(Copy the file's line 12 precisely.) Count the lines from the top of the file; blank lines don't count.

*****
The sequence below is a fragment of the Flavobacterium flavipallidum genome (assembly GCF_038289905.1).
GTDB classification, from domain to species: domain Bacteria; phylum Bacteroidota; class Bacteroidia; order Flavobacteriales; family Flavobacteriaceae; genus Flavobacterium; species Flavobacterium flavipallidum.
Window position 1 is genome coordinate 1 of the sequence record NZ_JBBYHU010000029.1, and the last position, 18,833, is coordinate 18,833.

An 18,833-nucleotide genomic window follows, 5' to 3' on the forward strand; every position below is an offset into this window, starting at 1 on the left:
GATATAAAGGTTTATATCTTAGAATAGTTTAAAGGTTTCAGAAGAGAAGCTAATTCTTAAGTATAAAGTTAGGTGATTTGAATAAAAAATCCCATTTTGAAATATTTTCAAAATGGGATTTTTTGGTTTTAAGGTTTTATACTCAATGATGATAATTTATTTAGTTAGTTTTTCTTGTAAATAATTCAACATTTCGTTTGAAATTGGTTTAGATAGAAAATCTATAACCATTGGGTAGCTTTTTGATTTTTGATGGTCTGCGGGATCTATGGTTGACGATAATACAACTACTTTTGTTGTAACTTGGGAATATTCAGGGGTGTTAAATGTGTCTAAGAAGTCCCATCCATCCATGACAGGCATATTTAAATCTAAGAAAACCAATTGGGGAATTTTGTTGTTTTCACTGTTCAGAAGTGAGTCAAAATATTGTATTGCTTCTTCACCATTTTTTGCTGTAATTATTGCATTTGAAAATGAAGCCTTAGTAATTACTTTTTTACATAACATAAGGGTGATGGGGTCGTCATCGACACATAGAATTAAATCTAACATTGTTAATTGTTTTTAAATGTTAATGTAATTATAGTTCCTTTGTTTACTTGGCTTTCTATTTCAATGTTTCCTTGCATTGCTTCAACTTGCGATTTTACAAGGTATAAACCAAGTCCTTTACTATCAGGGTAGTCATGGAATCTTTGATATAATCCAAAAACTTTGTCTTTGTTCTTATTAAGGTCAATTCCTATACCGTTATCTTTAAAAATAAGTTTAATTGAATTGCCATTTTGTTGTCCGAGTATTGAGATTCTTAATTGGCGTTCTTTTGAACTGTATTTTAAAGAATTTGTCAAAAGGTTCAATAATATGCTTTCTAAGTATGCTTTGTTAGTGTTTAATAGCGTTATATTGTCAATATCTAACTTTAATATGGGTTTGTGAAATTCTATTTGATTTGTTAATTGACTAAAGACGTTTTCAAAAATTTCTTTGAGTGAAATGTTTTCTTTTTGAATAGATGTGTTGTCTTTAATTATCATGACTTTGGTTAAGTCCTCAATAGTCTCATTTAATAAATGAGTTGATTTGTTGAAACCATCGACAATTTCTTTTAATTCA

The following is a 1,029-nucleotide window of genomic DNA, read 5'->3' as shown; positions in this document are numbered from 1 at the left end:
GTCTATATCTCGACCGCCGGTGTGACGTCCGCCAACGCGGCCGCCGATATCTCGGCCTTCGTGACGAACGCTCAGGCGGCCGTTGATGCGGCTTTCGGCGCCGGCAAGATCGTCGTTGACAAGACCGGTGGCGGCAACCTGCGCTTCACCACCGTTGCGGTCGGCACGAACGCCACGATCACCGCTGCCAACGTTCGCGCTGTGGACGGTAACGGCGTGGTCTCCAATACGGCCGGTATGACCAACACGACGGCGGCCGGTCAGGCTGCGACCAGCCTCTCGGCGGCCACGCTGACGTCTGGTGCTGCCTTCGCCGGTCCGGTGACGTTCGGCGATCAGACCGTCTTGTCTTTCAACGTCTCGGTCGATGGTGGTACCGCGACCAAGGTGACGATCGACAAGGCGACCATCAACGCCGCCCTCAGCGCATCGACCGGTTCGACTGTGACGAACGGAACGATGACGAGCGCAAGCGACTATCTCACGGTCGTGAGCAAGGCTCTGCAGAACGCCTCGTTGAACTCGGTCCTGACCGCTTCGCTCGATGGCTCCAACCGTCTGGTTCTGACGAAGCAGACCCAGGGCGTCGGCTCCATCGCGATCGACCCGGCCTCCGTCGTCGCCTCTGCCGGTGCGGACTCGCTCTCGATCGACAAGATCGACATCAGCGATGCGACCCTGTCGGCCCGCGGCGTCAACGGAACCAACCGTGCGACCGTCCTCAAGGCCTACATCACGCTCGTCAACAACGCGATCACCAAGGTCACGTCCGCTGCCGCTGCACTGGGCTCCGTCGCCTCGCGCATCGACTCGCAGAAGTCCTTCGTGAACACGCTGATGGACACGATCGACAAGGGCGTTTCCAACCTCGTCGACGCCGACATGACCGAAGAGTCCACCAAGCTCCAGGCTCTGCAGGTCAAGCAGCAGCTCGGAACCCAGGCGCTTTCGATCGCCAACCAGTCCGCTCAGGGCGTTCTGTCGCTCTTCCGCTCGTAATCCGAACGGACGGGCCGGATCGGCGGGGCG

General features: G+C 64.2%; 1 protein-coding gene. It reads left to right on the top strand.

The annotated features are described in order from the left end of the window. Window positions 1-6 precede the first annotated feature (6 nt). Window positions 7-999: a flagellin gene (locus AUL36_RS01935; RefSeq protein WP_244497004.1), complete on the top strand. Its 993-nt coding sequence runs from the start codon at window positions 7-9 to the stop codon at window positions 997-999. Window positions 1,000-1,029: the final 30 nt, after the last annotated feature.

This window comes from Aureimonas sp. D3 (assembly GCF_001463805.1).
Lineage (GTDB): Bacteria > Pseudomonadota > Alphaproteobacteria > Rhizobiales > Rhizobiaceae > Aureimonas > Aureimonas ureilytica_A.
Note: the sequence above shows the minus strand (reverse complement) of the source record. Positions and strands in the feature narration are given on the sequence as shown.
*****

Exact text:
Note: the sequence above shows the minus strand (reverse complement) of the source record. Positions and strands in the feature narration are given on the sequence as shown.